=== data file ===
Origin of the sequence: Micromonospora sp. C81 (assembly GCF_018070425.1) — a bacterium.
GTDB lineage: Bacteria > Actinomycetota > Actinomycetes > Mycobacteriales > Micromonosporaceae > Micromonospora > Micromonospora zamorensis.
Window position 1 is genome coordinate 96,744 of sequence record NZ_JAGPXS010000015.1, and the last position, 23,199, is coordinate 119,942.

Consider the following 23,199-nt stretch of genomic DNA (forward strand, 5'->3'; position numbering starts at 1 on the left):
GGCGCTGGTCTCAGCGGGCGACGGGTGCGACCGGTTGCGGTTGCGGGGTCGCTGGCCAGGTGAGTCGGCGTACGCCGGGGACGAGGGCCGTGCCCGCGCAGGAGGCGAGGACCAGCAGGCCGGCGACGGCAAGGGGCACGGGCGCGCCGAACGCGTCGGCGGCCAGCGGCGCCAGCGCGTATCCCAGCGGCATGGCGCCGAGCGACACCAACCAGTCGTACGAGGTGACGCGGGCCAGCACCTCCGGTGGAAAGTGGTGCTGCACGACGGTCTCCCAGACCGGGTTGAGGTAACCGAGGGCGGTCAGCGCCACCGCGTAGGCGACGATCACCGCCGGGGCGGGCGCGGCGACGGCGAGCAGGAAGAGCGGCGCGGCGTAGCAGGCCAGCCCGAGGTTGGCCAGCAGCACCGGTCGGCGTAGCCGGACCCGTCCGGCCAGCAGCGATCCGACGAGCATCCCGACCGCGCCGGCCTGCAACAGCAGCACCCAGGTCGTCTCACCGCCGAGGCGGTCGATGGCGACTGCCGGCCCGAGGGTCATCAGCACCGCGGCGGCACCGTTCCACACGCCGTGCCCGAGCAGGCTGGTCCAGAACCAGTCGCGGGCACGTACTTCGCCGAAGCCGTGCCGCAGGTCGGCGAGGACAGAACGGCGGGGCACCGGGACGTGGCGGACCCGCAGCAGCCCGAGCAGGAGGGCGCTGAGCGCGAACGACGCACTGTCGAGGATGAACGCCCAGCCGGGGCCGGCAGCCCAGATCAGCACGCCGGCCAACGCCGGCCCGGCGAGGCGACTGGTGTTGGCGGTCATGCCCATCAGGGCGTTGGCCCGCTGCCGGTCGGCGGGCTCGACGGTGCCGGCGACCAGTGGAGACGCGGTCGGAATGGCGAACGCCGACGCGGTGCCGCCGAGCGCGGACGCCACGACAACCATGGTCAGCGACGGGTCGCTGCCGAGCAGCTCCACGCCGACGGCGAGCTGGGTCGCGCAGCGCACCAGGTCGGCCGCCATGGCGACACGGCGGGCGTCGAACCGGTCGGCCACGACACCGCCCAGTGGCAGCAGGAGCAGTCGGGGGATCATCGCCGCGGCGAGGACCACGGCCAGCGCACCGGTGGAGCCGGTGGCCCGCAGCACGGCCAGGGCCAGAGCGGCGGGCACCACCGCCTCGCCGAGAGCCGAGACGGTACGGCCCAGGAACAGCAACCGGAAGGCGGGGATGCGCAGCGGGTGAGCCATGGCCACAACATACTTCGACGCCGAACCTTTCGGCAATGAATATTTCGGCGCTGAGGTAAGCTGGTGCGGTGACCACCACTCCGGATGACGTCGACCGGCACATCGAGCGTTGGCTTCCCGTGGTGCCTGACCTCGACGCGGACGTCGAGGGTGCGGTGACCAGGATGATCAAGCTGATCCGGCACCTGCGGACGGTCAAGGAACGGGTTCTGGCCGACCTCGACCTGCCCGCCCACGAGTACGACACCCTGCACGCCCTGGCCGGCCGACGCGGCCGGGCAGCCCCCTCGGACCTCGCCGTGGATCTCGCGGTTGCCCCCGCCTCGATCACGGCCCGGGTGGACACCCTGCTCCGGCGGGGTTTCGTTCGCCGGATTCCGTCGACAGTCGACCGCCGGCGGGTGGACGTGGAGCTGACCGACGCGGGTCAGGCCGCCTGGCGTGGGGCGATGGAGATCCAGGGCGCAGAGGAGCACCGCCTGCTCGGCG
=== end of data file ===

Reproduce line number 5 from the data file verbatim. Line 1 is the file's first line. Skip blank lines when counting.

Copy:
GGCGCTGGTCTCAGCGGGCGACGGGTGCGACCGGTTGCGGTTGCGGGGTCGCTGGCCAGGTGAGTCGGCGTACGCCGGGGACGAGGGCCGTGCCCGCGCAGGAGGCGAGGACCAGCAGGCCGGCGACGGCAAGGGGCACGGGCGCGCCGAACGCGTCGGCGGCCAGCGGCGCCAGCGCGTATCCCAGCGGCATGGCGCCGAGCGACACCAACCAGTCGTACGAGGTGACGCGGGCCAGCACCTCCGGTGGAAAGTGGTGCTGCACGACGGTCTCCCAGACCGGGTTGAGGTAACCGAGGGCGGTCAGCGCCACCGCGTAGGCGACGATCACCGCCGGGGCGGGCGCGGCGACGGCGAGCAGGAAGAGCGGCGCGGCGTAGCAGGCCAGCCCGAGGTTGGCCAGCAGCACCGGTCGGCGTAGCCGGACCCGTCCGGCCAGCAGCGATCCGACGAGCATCCCGACCGCGCCGGCCTGCAACAGCAGCACCCAGGTCGTCTCACCGCCGAGGCGGTCGATGGCGACTGCCGGCCCGAGGGTCATCAGCACCGCGGCGGCACCGTTCCACACGCCGTGCCCGAGCAGGCTGGTCCAGAACCAGTCGCGGGCACGTACTTCGCCGAAGCCGTGCCGCAGGTCGGCGAGGACAGAACGGCGGGGCACCGGGACGTGGCGGACCCGCAGCAGCCCGAGCAGGAGGGCGCTGAGCGCGAACGACGCACTGTCGAGGATGAACGCCCAGCCGGGGCCGGCAGCCCAGATCAGCACGCCGGCCAACGCCGGCCCGGCGAGGCGACTGGTGTTGGCGGTCATGCCCATCAGGGCGTTGGCCCGCTGCCGGTCGGCGGGCTCGACGGTGCCGGCGACCAGTGGAGACGCGGTCGGAATGGCGAACGCCGACGCGGTGCCGCCGAGCGCGGACGCCACGACAACCATGGTCAGCGACGGGTCGCTGCCGAGCAGCTCCACGCCGACGGCGAGCTGGGTCGCGCAGCGCACCAGGTCGGCCGCCATGGCGACACGGCGGGCGTCGAACCGGTCGGCCACGACACCGCCCAGTGGCAGCAGGAGCAGTCGGGGGATCATCGCCGCGGCGAGGACCACGGCCAGCGCACCGGTGGAGCCGGTGGCCCGCAGCACGGCCAGGGCCAGAGCGGCGGGCACCACCGCCTCGCCGAGAGCCGAGACGGTACGGCCCAGGAACAGCAACCGGAAGGCGGGGATGCGCAGCGGGTGAGCCATGGCCACAACATACTTCGACGCCGAACCTTTCGGCAATGAATATTTCGGCGCTGAGGTAAGCTGGTGCGGTGACCACCACTCCGGATGACGTCGACCGGCACATCGAGCGTTGGCTTCCCGTGGTGCCTGACCTCGACGCGGACGTCGAGGGTGCGGTGACCAGGATGATCAAGCTGATCCGGCACCTGCGGACGGTCAAGGAACGGGTTCTGGCCGACCTCGACCTGCCCGCCCACGAGTACGACACCCTGCACGCCCTGGCCGGCCGACGCGGCCGGGCAGCCCCCTCGGACCTCGCCGTGGATCTCGCGGTTGCCCCCGCCTCGATCACGGCCCGGGTGGACACCCTGCTCCGGCGGGGTTTCGTTCGCCGGATTCCGTCGACAGTCGACCGCCGGCGGGTGGACGTGGAGCTGACCGACGCGGGTCAGGCCGCCTGGCGTGGGGCGATGGAGATCCAGGGCGCAGAGGAGCACCGCCTGCTCGGCG